I’ve said it before, and I’ll say it again: crowds just aren’t what they used to be. With the exception of handful of people, crowds at concerts just don’t rock out and bounce around as much as they used to. It can be disheartening for a band too, where the activity and energy of the crowd is a lull except for the applause and cheers after each song. Thankfully, this was not the case for Grouplove, as they had everyone from the groupies in the front to the bar hogs in the back jumping and screaming throughout the Fillmore.
The crowd was even responsive to the somewhat mellow openers Alt-J. Though they lacked the stage ferocity of Grouplove, the crowd still roared after each song as the band swayed on the stage. Once Grouplove took over, though, the floor became a dance pit of overjoyed fans singing along to each song.
The band played track after track from their album Never Trust a Happy Song, opening with the nasally warbles and muted guitar chucks of singer/guitarist Christian Zucconi on “Itchin’ on a Photograph.” The band’s energy built up with the song, as the lone guitar was reinforced by Ryan Rabin’s thunderous drums and Hannah Hooper’s light, sweet backup vocals.
Just when you thought the band had a formula, lead guitarist Andrew Wessen picked up a ukulele and took on lead vocals for the three part vocal harmony and lighthearted appeal of “Spun.” Soon after, bassist Sean Gadd stole the vocal limelight with the foot stompin’ grooves of “Chloe.” While each band member had a different vocal approach, they all complimented each other through their catchy harmonies. Wessen’s screams, Gadd’s snappy, baritone quips and Zucconi’s high-pitched refrains all worked into each song, fitting together seamlessly. Hooper’s vocals were what glued them all together, as her charming background vocals fit into every gap left by the other band members. Hooper got to shine on her own though when the band broke into the mellow melodies of “Slow,” which Hooper, a San Francisco native, dedicated to her family, who came to see her.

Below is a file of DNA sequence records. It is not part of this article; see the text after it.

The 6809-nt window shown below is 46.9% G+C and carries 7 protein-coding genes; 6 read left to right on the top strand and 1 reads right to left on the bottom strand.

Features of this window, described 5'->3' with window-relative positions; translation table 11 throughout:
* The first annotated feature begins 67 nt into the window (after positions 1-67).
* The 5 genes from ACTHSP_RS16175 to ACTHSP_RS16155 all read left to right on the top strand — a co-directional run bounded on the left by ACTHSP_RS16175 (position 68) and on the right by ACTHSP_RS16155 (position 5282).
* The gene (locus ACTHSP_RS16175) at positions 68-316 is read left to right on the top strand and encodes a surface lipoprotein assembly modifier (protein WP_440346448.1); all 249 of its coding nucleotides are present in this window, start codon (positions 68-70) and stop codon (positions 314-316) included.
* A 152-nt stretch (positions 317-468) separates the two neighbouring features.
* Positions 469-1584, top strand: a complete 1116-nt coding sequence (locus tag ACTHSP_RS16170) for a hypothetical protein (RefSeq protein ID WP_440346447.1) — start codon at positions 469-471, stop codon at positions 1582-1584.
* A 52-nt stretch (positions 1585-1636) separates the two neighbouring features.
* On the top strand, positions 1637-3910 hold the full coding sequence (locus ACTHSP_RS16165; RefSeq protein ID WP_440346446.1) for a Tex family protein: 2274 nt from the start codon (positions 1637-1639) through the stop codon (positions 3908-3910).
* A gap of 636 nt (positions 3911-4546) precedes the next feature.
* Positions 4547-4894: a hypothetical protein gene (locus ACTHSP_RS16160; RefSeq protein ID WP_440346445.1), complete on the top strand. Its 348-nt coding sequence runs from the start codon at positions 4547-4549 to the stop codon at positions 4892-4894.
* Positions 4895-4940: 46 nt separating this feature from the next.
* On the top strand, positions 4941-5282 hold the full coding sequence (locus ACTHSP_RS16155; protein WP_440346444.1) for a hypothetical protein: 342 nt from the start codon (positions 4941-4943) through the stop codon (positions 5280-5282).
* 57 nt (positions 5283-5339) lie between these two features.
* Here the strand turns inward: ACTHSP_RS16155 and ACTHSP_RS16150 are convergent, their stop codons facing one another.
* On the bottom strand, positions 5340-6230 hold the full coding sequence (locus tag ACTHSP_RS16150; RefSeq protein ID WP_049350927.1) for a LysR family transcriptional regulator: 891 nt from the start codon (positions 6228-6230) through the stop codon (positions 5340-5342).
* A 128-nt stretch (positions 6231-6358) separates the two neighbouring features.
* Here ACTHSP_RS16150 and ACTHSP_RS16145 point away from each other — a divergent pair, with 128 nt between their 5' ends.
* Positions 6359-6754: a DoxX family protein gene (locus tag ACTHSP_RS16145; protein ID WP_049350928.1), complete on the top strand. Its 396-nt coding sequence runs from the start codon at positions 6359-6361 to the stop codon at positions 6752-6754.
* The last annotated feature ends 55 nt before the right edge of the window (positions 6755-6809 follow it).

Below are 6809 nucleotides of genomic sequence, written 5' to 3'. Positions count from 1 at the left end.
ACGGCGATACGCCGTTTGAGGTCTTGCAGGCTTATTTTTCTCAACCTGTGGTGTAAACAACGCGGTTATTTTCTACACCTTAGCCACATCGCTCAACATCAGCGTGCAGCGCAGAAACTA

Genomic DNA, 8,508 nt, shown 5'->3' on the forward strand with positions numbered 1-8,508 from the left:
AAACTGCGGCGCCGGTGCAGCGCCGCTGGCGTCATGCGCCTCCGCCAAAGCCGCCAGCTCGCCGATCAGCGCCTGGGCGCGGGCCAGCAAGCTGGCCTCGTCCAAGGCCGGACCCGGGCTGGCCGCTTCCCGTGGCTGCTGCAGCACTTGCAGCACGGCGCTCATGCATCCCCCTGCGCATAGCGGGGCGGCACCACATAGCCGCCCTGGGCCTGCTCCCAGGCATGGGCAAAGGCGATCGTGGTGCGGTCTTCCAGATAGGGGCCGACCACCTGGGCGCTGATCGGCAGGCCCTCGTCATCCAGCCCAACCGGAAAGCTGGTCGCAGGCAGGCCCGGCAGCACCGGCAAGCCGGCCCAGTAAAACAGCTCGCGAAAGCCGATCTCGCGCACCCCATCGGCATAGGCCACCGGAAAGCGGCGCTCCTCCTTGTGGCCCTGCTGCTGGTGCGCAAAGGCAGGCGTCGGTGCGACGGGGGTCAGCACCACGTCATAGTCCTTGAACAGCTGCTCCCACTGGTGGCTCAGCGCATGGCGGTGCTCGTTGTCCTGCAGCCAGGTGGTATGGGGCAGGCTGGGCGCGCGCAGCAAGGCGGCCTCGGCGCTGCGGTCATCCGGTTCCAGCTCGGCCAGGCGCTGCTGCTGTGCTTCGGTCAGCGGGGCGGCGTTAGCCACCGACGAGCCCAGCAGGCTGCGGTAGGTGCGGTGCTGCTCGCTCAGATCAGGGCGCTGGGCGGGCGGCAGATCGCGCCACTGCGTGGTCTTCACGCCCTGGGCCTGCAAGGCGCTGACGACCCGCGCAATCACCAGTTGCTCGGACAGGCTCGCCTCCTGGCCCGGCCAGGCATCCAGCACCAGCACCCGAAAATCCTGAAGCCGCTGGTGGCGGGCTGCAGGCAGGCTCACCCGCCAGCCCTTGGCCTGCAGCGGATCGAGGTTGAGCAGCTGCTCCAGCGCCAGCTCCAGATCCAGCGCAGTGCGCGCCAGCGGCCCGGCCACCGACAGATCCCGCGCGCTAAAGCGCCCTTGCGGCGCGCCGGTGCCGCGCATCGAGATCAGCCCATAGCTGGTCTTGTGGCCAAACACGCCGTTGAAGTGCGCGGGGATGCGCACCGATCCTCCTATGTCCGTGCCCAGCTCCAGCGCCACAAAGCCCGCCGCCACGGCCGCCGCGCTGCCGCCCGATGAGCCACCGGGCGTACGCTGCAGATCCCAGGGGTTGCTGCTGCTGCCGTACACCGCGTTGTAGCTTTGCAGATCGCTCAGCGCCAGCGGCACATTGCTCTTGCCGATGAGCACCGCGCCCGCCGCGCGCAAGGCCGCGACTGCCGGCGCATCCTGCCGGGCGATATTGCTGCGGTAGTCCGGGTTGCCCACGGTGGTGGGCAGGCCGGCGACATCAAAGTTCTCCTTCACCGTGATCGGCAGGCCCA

Closing down with their single “Tongue Tied” and “Colours,” the roof of the Fillmore was ready to burst from the crowd’s dissipating energy. Although their set was just around 90 minutes long, the band made a lasting impression on the crowd as everyone departed, craving just one more song from the eclectic band. What’s their formula? How were they able to get the audience that pumped? Was it the flowers and vines on every mic stand, and the flashing lamp decor over the stage? Was it the instrument and vocal swaps? Perhaps it was a little bit of each, but when a band is as fired up and brightly animated as Grouplove, its hard not to get caught up in the vivacious flurry. Just make sure you’re head doesn’t fall off.
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